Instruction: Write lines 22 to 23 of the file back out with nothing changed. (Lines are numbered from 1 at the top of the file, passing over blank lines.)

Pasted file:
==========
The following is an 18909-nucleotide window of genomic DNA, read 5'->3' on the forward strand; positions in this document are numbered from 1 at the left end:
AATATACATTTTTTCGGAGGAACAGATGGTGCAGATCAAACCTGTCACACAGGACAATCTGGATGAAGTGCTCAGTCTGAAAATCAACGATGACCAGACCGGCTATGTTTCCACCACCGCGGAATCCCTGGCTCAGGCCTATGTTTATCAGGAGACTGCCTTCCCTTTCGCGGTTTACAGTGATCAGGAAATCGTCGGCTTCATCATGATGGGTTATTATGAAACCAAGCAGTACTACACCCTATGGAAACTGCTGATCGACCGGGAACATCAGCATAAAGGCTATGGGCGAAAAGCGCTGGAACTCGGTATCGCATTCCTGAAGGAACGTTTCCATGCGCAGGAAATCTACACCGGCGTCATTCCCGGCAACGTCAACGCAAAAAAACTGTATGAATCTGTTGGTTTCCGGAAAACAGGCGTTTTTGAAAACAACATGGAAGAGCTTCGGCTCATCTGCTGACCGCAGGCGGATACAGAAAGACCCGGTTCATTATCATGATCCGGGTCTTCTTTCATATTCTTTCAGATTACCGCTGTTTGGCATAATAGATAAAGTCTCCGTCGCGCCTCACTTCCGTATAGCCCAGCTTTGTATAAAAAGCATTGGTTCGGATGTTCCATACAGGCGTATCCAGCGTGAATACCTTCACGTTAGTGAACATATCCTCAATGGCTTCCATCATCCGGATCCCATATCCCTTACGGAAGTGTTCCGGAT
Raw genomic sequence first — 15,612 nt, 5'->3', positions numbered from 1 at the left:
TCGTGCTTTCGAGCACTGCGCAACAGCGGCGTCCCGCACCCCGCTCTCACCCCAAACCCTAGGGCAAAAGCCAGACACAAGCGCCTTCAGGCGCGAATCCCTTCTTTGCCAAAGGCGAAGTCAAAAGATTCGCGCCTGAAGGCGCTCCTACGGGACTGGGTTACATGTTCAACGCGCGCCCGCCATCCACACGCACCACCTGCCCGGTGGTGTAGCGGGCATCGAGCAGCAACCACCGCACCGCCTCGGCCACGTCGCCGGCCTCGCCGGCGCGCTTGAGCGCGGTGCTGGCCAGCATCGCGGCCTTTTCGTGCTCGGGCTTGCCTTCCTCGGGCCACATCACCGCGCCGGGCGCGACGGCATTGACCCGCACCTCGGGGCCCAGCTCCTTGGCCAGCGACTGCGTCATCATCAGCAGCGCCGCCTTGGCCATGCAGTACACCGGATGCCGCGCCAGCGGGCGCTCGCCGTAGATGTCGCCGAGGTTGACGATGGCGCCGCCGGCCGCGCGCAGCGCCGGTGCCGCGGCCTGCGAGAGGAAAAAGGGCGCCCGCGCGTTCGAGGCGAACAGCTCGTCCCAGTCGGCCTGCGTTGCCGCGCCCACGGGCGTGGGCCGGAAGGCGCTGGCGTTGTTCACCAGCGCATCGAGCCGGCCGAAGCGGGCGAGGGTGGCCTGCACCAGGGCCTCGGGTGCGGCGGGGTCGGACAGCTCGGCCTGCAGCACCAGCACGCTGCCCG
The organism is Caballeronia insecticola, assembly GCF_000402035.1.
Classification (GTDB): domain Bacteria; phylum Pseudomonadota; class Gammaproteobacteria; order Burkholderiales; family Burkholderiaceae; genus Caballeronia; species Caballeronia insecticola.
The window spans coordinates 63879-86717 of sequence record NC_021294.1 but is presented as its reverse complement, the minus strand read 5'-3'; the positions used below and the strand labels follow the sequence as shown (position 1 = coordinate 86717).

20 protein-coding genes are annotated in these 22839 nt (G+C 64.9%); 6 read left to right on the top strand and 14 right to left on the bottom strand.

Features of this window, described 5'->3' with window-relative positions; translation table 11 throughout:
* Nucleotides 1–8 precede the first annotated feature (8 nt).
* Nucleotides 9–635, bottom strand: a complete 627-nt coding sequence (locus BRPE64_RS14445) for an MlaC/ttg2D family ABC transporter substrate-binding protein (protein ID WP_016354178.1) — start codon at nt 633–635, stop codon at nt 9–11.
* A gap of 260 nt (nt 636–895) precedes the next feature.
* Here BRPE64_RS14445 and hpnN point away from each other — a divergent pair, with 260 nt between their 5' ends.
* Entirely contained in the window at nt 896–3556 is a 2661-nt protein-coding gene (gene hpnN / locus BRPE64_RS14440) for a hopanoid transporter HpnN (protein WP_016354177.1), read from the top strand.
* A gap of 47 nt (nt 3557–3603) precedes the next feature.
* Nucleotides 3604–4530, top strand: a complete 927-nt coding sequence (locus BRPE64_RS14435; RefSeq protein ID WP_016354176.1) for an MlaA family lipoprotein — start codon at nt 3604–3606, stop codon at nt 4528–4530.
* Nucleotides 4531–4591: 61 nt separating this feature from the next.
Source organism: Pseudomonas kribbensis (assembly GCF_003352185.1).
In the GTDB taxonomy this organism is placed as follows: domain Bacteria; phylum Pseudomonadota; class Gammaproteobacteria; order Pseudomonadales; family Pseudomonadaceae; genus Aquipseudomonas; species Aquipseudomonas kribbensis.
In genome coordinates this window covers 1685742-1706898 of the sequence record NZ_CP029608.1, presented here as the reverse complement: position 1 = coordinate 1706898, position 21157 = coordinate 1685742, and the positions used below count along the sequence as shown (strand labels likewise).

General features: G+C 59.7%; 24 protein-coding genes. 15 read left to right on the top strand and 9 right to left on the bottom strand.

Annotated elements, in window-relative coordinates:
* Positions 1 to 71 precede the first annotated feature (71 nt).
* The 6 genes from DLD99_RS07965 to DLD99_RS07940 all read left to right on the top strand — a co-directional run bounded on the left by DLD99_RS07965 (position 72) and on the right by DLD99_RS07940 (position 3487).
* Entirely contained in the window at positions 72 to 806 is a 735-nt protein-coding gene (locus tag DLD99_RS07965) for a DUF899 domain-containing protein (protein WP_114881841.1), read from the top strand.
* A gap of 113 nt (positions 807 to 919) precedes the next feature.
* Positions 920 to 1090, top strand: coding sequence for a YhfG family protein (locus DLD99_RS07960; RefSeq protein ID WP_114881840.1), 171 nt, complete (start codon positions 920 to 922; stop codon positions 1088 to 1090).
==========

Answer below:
Annotated elements, in window-relative coordinates:
* Positions 1 to 71 precede the first annotated feature (71 nt).